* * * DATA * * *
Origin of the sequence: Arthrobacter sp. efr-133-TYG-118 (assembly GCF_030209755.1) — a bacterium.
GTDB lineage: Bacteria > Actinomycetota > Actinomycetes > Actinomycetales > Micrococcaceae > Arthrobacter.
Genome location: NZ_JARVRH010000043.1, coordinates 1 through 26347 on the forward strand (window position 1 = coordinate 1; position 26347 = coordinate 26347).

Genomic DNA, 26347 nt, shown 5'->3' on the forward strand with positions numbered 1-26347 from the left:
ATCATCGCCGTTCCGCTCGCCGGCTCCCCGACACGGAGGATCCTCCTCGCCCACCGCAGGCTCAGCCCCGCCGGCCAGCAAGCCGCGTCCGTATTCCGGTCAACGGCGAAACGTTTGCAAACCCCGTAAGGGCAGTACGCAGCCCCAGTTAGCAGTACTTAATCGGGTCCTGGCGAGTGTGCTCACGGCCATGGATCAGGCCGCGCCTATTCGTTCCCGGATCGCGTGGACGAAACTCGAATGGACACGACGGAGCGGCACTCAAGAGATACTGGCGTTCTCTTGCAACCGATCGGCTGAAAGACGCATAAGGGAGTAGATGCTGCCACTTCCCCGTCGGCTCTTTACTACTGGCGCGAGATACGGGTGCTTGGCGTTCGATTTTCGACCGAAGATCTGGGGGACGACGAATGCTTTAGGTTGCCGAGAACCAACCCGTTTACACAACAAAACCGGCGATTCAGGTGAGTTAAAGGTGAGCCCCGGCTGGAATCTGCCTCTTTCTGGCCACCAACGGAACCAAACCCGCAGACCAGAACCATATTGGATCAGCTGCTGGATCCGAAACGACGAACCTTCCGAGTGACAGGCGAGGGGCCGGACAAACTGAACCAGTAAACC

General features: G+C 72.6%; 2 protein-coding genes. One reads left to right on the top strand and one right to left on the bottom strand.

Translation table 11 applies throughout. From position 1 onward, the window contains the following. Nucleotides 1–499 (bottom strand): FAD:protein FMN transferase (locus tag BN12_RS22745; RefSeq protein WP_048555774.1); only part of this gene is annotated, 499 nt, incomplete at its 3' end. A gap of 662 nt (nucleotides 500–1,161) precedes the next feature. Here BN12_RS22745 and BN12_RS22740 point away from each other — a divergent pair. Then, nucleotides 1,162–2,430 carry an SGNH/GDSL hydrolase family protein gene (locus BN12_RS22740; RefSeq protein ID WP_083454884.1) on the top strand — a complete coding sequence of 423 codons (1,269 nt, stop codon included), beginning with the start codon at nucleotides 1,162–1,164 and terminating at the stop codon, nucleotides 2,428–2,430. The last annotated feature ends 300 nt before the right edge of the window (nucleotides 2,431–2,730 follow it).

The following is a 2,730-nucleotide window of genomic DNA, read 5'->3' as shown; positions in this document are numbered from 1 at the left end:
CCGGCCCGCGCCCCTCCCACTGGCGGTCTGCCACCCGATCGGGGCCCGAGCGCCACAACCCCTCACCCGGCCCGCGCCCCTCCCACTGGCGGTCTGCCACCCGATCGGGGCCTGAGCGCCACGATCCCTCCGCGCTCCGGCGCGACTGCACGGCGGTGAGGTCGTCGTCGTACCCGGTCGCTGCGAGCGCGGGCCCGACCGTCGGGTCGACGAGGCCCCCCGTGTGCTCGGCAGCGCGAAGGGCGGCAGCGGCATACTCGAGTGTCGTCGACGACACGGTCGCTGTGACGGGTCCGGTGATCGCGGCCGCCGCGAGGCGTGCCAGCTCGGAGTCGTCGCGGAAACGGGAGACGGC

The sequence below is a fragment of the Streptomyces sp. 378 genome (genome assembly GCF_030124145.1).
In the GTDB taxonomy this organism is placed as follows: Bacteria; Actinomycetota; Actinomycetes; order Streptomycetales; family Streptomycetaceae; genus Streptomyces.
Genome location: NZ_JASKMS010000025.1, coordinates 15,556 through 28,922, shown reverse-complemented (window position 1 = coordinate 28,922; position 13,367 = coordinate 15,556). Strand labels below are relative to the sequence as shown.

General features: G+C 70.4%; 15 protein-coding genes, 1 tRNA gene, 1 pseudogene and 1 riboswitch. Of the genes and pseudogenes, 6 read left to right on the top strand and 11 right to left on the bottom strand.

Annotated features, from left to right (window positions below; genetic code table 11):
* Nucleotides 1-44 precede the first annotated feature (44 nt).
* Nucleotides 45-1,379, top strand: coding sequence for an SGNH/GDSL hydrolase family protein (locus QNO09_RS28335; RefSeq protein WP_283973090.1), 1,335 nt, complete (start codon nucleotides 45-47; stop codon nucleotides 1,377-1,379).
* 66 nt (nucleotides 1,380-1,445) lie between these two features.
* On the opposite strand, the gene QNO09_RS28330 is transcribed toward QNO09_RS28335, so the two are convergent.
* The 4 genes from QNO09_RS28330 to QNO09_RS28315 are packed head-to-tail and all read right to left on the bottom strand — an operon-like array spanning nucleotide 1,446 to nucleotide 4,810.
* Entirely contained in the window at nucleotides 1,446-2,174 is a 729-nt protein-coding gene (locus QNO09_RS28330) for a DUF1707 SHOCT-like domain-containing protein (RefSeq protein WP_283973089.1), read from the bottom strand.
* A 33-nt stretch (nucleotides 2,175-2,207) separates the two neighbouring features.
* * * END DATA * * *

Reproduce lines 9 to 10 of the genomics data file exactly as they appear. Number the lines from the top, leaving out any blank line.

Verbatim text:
CCGGCCCGCGCCCCTCCCACTGGCGGTCTGCCACCCGATCGGGGCCCGAGCGCCACAACCCCTCACCCGGCCCGCGCCCCTCCCACTGGCGGTCTGCCACCCGATCGGGGCCTGAGCGCCACGATCCCTCCGCGCTCCGGCGCGACTGCACGGCGGTGAGGTCGTCGTCGTACCCGGTCGCTGCGAGCGCGGGCCCGACCGTCGGGTCGACGAGGCCCCCCGTGTGCTCGGCAGCGCGAAGGGCGGCAGCGGCATACTCGAGTGTCGTCGACGACACGGTCGCTGTGACGGGTCCGGTGATCGCGGCCGCCGCGAGGCGTGCCAGCTCGGAGTCGTCGCGGAAACGGGAGACGGC

The sequence below is a fragment of the Streptomyces sp. 378 genome (genome assembly GCF_030124145.1).